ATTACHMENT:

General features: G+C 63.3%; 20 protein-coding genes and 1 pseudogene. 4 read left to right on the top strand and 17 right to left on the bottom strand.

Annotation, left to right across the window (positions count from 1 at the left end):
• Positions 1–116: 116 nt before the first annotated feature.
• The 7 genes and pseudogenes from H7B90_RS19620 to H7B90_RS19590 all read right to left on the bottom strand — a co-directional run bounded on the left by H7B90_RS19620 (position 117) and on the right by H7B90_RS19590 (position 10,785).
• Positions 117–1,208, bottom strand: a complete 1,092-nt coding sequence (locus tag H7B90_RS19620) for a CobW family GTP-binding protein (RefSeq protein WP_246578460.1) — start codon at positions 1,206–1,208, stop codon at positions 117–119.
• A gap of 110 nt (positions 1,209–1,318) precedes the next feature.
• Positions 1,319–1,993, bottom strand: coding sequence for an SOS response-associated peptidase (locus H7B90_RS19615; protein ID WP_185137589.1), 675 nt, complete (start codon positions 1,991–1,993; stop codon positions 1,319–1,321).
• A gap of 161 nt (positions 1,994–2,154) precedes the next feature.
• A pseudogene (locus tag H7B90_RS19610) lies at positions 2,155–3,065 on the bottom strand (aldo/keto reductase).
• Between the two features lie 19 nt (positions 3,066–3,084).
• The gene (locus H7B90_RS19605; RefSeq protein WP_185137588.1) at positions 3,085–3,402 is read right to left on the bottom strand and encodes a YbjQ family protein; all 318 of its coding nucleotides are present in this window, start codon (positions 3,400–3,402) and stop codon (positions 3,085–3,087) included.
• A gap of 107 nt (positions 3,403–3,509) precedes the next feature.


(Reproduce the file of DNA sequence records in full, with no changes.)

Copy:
General features: G+C 63.3%; 20 protein-coding genes and 1 pseudogene. 4 read left to right on the top strand and 17 right to left on the bottom strand.

Annotation, left to right across the window (positions count from 1 at the left end):
• Positions 1–116: 116 nt before the first annotated feature.
• The 7 genes and pseudogenes from H7B90_RS19620 to H7B90_RS19590 all read right to left on the bottom strand — a co-directional run bounded on the left by H7B90_RS19620 (position 117) and on the right by H7B90_RS19590 (position 10,785).
• Positions 117–1,208, bottom strand: a complete 1,092-nt coding sequence (locus tag H7B90_RS19620) for a CobW family GTP-binding protein (RefSeq protein WP_246578460.1) — start codon at positions 1,206–1,208, stop codon at positions 117–119.
• A gap of 110 nt (positions 1,209–1,318) precedes the next feature.
• Positions 1,319–1,993, bottom strand: coding sequence for an SOS response-associated peptidase (locus H7B90_RS19615; protein ID WP_185137589.1), 675 nt, complete (start codon positions 1,991–1,993; stop codon positions 1,319–1,321).
• A gap of 161 nt (positions 1,994–2,154) precedes the next feature.
• A pseudogene (locus tag H7B90_RS19610) lies at positions 2,155–3,065 on the bottom strand (aldo/keto reductase).
• Between the two features lie 19 nt (positions 3,066–3,084).
• The gene (locus H7B90_RS19605; RefSeq protein WP_185137588.1) at positions 3,085–3,402 is read right to left on the bottom strand and encodes a YbjQ family protein; all 318 of its coding nucleotides are present in this window, start codon (positions 3,400–3,402) and stop codon (positions 3,085–3,087) included.
• A gap of 107 nt (positions 3,403–3,509) precedes the next feature.